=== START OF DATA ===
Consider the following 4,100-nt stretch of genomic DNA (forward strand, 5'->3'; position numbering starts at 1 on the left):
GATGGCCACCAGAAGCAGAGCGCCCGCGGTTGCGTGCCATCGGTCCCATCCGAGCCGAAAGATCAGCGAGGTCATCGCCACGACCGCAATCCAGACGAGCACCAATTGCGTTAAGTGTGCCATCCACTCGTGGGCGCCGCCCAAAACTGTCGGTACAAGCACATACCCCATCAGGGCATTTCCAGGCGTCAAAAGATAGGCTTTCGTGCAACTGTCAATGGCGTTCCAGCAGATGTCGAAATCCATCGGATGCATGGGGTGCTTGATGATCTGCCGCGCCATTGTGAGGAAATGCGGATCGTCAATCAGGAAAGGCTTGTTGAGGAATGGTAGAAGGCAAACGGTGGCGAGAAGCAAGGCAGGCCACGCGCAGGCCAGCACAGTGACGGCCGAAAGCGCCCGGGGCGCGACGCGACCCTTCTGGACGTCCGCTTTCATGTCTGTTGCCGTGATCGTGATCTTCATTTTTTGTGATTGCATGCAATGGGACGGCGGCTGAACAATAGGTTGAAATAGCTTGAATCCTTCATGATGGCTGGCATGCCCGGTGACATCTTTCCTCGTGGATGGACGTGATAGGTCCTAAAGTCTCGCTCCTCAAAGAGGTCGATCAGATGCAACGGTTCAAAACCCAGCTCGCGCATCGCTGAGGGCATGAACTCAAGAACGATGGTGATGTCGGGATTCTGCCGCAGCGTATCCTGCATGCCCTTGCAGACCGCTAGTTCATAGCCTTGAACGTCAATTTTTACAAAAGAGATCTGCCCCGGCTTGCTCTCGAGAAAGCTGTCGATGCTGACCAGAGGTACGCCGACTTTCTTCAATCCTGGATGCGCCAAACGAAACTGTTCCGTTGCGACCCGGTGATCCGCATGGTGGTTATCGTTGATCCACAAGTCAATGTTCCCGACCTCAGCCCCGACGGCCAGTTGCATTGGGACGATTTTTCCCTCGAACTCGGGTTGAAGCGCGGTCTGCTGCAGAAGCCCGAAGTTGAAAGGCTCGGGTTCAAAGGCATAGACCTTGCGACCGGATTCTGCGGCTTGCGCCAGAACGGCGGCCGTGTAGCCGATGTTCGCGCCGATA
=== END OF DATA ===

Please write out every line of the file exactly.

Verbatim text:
Consider the following 4,100-nt stretch of genomic DNA (forward strand, 5'->3'; position numbering starts at 1 on the left):
GATGGCCACCAGAAGCAGAGCGCCCGCGGTTGCGTGCCATCGGTCCCATCCGAGCCGAAAGATCAGCGAGGTCATCGCCACGACCGCAATCCAGACGAGCACCAATTGCGTTAAGTGTGCCATCCACTCGTGGGCGCCGCCCAAAACTGTCGGTACAAGCACATACCCCATCAGGGCATTTCCAGGCGTCAAAAGATAGGCTTTCGTGCAACTGTCAATGGCGTTCCAGCAGATGTCGAAATCCATCGGATGCATGGGGTGCTTGATGATCTGCCGCGCCATTGTGAGGAAATGCGGATCGTCAATCAGGAAAGGCTTGTTGAGGAATGGTAGAAGGCAAACGGTGGCGAGAAGCAAGGCAGGCCACGCGCAGGCCAGCACAGTGACGGCCGAAAGCGCCCGGGGCGCGACGCGACCCTTCTGGACGTCCGCTTTCATGTCTGTTGCCGTGATCGTGATCTTCATTTTTTGTGATTGCATGCAATGGGACGGCGGCTGAACAATAGGTTGAAATAGCTTGAATCCTTCATGATGGCTGGCATGCCCGGTGACATCTTTCCTCGTGGATGGACGTGATAGGTCCTAAAGTCTCGCTCCTCAAAGAGGTCGATCAGATGCAACGGTTCAAAACCCAGCTCGCGCATCGCTGAGGGCATGAACTCAAGAACGATGGTGATGTCGGGATTCTGCCGCAGCGTATCCTGCATGCCCTTGCAGACCGCTAGTTCATAGCCTTGAACGTCAATTTTTACAAAAGAGATCTGCCCCGGCTTGCTCTCGAGAAAGCTGTCGATGCTGACCAGAGGTACGCCGACTTTCTTCAATCCTGGATGCGCCAAACGAAACTGTTCCGTTGCGACCCGGTGATCCGCATGGTGGTTATCGTTGATCCACAAGTCAATGTTCCCGACCTCAGCCCCGACGGCCAGTTGCATTGGGACGATTTTTCCCTCGAACTCGGGTTGAAGCGCGGTCTGCTGCAGAAGCCCGAAGTTGAAAGGCTCGGGTTCAAAGGCATAGACCTTGCGACCGGATTCTGCGGCTTGCGCCAGAACGGCGGCCGTGTAGCCGATGTTCGCGCCGATA